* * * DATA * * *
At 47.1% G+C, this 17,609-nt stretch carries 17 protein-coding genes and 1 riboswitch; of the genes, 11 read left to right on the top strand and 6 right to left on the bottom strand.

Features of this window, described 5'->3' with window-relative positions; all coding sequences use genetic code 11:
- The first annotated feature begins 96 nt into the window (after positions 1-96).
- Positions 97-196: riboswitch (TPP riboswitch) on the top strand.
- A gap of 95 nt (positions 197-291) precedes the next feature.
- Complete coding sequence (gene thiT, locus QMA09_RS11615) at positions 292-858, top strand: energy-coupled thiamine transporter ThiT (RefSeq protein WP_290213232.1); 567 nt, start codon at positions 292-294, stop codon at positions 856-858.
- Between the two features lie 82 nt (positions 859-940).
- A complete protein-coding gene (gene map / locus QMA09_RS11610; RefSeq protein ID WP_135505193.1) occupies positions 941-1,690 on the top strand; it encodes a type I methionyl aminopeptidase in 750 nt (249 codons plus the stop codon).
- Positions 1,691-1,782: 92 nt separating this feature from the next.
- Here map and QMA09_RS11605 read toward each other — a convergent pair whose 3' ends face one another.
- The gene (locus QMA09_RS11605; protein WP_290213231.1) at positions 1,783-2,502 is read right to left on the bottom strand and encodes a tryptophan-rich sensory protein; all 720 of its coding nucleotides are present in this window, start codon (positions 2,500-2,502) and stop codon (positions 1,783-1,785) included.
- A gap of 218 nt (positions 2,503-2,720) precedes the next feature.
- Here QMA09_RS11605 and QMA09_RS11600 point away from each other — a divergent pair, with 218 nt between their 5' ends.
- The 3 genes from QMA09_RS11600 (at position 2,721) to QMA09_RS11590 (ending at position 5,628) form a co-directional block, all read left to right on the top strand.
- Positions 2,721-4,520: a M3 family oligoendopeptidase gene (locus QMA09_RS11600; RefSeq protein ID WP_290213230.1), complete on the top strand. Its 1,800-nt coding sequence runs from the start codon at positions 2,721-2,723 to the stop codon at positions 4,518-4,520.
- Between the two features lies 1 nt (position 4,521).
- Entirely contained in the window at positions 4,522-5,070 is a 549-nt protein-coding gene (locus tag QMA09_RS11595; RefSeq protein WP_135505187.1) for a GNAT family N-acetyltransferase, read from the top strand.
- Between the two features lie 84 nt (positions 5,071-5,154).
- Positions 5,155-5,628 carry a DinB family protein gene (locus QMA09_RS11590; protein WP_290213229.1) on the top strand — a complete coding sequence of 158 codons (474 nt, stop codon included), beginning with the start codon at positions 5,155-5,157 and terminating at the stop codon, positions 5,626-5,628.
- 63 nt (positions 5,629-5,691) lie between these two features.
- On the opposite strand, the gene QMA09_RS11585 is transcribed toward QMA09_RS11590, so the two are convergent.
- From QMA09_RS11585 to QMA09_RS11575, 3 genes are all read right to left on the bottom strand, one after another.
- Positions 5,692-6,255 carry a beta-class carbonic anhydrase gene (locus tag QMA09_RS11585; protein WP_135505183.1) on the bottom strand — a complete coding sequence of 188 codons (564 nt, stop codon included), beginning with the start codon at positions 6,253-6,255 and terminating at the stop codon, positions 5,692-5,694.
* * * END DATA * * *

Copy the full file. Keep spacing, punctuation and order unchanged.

At 47.1% G+C, this 17,609-nt stretch carries 17 protein-coding genes and 1 riboswitch; of the genes, 11 read left to right on the top strand and 6 right to left on the bottom strand.

Features of this window, described 5'->3' with window-relative positions; all coding sequences use genetic code 11:
- The first annotated feature begins 96 nt into the window (after positions 1-96).
- Positions 97-196: riboswitch (TPP riboswitch) on the top strand.
- A gap of 95 nt (positions 197-291) precedes the next feature.
- Complete coding sequence (gene thiT, locus QMA09_RS11615) at positions 292-858, top strand: energy-coupled thiamine transporter ThiT (RefSeq protein WP_290213232.1); 567 nt, start codon at positions 292-294, stop codon at positions 856-858.
- Between the two features lie 82 nt (positions 859-940).
- A complete protein-coding gene (gene map / locus QMA09_RS11610; RefSeq protein ID WP_135505193.1) occupies positions 941-1,690 on the top strand; it encodes a type I methionyl aminopeptidase in 750 nt (249 codons plus the stop codon).
- Positions 1,691-1,782: 92 nt separating this feature from the next.
- Here map and QMA09_RS11605 read toward each other — a convergent pair whose 3' ends face one another.
- The gene (locus QMA09_RS11605; protein WP_290213231.1) at positions 1,783-2,502 is read right to left on the bottom strand and encodes a tryptophan-rich sensory protein; all 720 of its coding nucleotides are present in this window, start codon (positions 2,500-2,502) and stop codon (positions 1,783-1,785) included.
- A gap of 218 nt (positions 2,503-2,720) precedes the next feature.
- Here QMA09_RS11605 and QMA09_RS11600 point away from each other — a divergent pair, with 218 nt between their 5' ends.
- The 3 genes from QMA09_RS11600 (at position 2,721) to QMA09_RS11590 (ending at position 5,628) form a co-directional block, all read left to right on the top strand.
- Positions 2,721-4,520: a M3 family oligoendopeptidase gene (locus QMA09_RS11600; RefSeq protein ID WP_290213230.1), complete on the top strand. Its 1,800-nt coding sequence runs from the start codon at positions 2,721-2,723 to the stop codon at positions 4,518-4,520.
- Between the two features lies 1 nt (position 4,521).
- Entirely contained in the window at positions 4,522-5,070 is a 549-nt protein-coding gene (locus tag QMA09_RS11595; RefSeq protein WP_135505187.1) for a GNAT family N-acetyltransferase, read from the top strand.
- Between the two features lie 84 nt (positions 5,071-5,154).
- Positions 5,155-5,628 carry a DinB family protein gene (locus QMA09_RS11590; protein WP_290213229.1) on the top strand — a complete coding sequence of 158 codons (474 nt, stop codon included), beginning with the start codon at positions 5,155-5,157 and terminating at the stop codon, positions 5,626-5,628.
- 63 nt (positions 5,629-5,691) lie between these two features.
- On the opposite strand, the gene QMA09_RS11585 is transcribed toward QMA09_RS11590, so the two are convergent.
- From QMA09_RS11585 to QMA09_RS11575, 3 genes are all read right to left on the bottom strand, one after another.
- Positions 5,692-6,255 carry a beta-class carbonic anhydrase gene (locus tag QMA09_RS11585; protein WP_135505183.1) on the bottom strand — a complete coding sequence of 188 codons (564 nt, stop codon included), beginning with the start codon at positions 6,253-6,255 and terminating at the stop codon, positions 5,692-5,694.